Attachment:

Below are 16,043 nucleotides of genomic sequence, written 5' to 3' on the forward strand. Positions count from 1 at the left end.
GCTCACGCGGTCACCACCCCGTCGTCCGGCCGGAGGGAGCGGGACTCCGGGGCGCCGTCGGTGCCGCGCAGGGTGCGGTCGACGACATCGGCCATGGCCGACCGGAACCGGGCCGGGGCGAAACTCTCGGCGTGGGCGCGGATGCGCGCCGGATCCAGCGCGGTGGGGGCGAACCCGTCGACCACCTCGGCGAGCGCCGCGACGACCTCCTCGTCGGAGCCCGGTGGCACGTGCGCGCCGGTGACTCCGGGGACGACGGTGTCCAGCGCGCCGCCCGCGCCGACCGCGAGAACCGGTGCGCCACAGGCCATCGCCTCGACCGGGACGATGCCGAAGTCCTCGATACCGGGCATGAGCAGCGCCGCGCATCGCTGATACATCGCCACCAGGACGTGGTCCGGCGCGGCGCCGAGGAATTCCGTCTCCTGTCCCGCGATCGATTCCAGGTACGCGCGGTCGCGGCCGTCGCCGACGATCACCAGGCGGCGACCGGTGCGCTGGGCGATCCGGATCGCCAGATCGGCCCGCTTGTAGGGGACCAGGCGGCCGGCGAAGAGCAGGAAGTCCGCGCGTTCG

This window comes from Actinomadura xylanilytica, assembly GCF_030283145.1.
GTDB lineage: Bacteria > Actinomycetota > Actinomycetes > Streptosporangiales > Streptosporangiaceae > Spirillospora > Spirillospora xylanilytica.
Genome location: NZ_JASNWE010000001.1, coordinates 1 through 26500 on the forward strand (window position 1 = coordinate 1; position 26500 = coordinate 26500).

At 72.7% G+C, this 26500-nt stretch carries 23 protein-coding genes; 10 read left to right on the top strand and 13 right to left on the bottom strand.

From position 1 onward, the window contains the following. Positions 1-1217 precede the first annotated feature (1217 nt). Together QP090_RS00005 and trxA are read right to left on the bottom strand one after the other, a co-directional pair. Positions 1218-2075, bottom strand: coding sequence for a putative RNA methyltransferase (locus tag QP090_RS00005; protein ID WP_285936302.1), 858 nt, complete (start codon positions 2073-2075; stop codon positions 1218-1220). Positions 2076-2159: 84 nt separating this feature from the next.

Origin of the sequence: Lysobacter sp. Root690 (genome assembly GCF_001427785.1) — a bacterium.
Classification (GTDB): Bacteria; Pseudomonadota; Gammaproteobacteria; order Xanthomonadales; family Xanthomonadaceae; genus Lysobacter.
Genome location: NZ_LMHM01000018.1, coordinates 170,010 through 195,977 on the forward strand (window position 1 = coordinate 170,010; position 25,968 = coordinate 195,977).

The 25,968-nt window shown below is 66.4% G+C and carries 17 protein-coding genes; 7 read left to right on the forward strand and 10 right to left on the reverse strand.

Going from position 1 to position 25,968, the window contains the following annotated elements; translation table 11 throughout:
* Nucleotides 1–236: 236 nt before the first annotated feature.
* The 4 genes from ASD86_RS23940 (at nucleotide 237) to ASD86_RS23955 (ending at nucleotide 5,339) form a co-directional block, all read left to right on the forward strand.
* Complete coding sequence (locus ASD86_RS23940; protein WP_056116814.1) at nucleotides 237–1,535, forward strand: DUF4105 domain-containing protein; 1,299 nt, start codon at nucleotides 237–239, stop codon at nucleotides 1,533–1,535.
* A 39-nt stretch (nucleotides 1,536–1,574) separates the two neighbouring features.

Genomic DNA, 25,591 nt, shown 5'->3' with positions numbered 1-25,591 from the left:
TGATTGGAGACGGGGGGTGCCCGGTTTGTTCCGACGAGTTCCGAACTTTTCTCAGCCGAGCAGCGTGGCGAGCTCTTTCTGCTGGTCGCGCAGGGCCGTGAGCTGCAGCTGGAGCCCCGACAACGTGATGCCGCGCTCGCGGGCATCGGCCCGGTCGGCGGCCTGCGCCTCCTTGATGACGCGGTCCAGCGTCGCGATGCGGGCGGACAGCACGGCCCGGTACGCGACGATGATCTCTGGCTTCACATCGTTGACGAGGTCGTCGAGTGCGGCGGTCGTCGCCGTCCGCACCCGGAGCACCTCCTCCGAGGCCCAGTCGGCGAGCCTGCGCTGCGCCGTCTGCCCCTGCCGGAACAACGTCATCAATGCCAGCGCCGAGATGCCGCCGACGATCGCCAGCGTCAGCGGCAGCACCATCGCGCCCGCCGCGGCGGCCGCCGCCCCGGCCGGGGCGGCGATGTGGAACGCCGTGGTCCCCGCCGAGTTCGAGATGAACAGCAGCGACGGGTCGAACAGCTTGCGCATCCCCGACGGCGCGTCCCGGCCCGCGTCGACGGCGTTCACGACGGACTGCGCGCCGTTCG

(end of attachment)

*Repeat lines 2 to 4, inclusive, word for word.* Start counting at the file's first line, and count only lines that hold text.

GCTCACGCGGTCACCACCCCGTCGTCCGGCCGGAGGGAGCGGGACTCCGGGGCGCCGTCGGTGCCGCGCAGGGTGCGGTCGACGACATCGGCCATGGCCGACCGGAACCGGGCCGGGGCGAAACTCTCGGCGTGGGCGCGGATGCGCGCCGGATCCAGCGCGGTGGGGGCGAACCCGTCGACCACCTCGGCGAGCGCCGCGACGACCTCCTCGTCGGAGCCCGGTGGCACGTGCGCGCCGGTGACTCCGGGGACGACGGTGTCCAGCGCGCCGCCCGCGCCGACCGCGAGAACCGGTGCGCCACAGGCCATCGCCTCGACCGGGACGATGCCGAAGTCCTCGATACCGGGCATGAGCAGCGCCGCGCATCGCTGATACATCGCCACCAGGACGTGGTCCGGCGCGGCGCCGAGGAATTCCGTCTCCTGTCCCGCGATCGATTCCAGGTACGCGCGGTCGCGGCCGTCGCCGACGATCACCAGGCGGCGACCGGTGCGCTGGGCGATCCGGATCGCCAGATCGGCCCGCTTGTAGGGGACCAGGCGGCCGGCGAAGAGCAGGAAGTCCGCGCGTTCG

This window comes from Actinomadura xylanilytica, assembly GCF_030283145.1.
GTDB lineage: Bacteria > Actinomycetota > Actinomycetes > Streptosporangiales > Streptosporangiaceae > Spirillospora > Spirillospora xylanilytica.